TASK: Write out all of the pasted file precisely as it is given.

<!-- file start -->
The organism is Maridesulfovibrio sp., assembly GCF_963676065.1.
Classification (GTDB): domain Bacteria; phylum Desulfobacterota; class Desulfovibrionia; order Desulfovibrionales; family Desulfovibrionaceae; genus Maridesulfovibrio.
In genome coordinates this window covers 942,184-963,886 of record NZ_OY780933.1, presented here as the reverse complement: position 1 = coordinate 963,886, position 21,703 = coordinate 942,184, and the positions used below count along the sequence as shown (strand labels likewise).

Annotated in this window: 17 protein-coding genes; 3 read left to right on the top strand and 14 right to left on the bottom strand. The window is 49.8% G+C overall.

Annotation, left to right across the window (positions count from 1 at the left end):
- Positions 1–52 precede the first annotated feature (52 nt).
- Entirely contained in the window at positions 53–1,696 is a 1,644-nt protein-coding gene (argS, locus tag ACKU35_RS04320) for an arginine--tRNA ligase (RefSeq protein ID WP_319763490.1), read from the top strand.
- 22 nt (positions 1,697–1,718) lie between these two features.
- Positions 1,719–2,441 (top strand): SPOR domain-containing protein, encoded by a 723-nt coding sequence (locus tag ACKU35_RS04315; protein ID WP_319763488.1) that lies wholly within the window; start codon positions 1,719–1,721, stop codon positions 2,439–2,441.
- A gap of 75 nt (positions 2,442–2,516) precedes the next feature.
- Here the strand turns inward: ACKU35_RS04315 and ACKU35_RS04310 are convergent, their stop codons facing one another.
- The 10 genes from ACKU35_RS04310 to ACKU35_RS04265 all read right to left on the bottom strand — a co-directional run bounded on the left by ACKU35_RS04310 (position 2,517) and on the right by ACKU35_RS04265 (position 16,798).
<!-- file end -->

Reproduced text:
The organism is Maridesulfovibrio sp., assembly GCF_963676065.1.
Classification (GTDB): domain Bacteria; phylum Desulfobacterota; class Desulfovibrionia; order Desulfovibrionales; family Desulfovibrionaceae; genus Maridesulfovibrio.
In genome coordinates this window covers 942,184-963,886 of record NZ_OY780933.1, presented here as the reverse complement: position 1 = coordinate 963,886, position 21,703 = coordinate 942,184, and the positions used below count along the sequence as shown (strand labels likewise).

Annotated in this window: 17 protein-coding genes; 3 read left to right on the top strand and 14 right to left on the bottom strand. The window is 49.8% G+C overall.

Annotation, left to right across the window (positions count from 1 at the left end):
- Positions 1–52 precede the first annotated feature (52 nt).
- Entirely contained in the window at positions 53–1,696 is a 1,644-nt protein-coding gene (argS, locus tag ACKU35_RS04320) for an arginine--tRNA ligase (RefSeq protein ID WP_319763490.1), read from the top strand.
- 22 nt (positions 1,697–1,718) lie between these two features.
- Positions 1,719–2,441 (top strand): SPOR domain-containing protein, encoded by a 723-nt coding sequence (locus tag ACKU35_RS04315; protein ID WP_319763488.1) that lies wholly within the window; start codon positions 1,719–1,721, stop codon positions 2,439–2,441.
- A gap of 75 nt (positions 2,442–2,516) precedes the next feature.
- Here the strand turns inward: ACKU35_RS04315 and ACKU35_RS04310 are convergent, their stop codons facing one another.
- The 10 genes from ACKU35_RS04310 to ACKU35_RS04265 all read right to left on the bottom strand — a co-directional run bounded on the left by ACKU35_RS04310 (position 2,517) and on the right by ACKU35_RS04265 (position 16,798).